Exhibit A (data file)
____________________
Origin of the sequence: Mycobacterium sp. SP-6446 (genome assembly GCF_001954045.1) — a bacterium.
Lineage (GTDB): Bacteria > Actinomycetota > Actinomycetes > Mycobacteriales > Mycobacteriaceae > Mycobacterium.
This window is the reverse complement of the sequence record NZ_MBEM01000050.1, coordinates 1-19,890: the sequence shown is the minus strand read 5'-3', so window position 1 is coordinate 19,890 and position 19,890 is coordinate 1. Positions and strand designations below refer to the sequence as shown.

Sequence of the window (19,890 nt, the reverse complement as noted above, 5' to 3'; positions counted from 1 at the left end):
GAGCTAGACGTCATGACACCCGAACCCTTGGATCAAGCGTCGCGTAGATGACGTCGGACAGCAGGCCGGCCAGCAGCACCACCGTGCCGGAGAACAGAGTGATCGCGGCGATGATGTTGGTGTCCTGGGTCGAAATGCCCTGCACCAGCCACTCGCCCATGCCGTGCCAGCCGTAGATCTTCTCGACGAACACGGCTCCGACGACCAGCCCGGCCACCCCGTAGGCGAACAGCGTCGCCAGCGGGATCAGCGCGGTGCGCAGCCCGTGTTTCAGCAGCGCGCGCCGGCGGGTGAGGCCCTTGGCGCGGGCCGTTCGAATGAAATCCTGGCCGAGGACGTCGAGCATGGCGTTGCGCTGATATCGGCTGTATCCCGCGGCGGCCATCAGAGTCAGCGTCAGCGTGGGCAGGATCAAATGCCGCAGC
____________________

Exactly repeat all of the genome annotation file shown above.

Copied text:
Origin of the sequence: Mycobacterium sp. SP-6446 (genome assembly GCF_001954045.1) — a bacterium.
Lineage (GTDB): Bacteria > Actinomycetota > Actinomycetes > Mycobacteriales > Mycobacteriaceae > Mycobacterium.
This window is the reverse complement of the sequence record NZ_MBEM01000050.1, coordinates 1-19,890: the sequence shown is the minus strand read 5'-3', so window position 1 is coordinate 19,890 and position 19,890 is coordinate 1. Positions and strand designations below refer to the sequence as shown.

Sequence of the window (19,890 nt, the reverse complement as noted above, 5' to 3'; positions counted from 1 at the left end):
GAGCTAGACGTCATGACACCCGAACCCTTGGATCAAGCGTCGCGTAGATGACGTCGGACAGCAGGCCGGCCAGCAGCACCACCGTGCCGGAGAACAGAGTGATCGCGGCGATGATGTTGGTGTCCTGGGTCGAAATGCCCTGCACCAGCCACTCGCCCATGCCGTGCCAGCCGTAGATCTTCTCGACGAACACGGCTCCGACGACCAGCCCGGCCACCCCGTAGGCGAACAGCGTCGCCAGCGGGATCAGCGCGGTGCGCAGCCCGTGTTTCAGCAGCGCGCGCCGGCGGGTGAGGCCCTTGGCGCGGGCCGTTCGAATGAAATCCTGGCCGAGGACGTCGAGCATGGCGTTGCGCTGATATCGGCTGTATCCCGCGGCGGCCATCAGAGTCAGCGTCAGCGTGGGCAGGATCAAATGCCGCAGC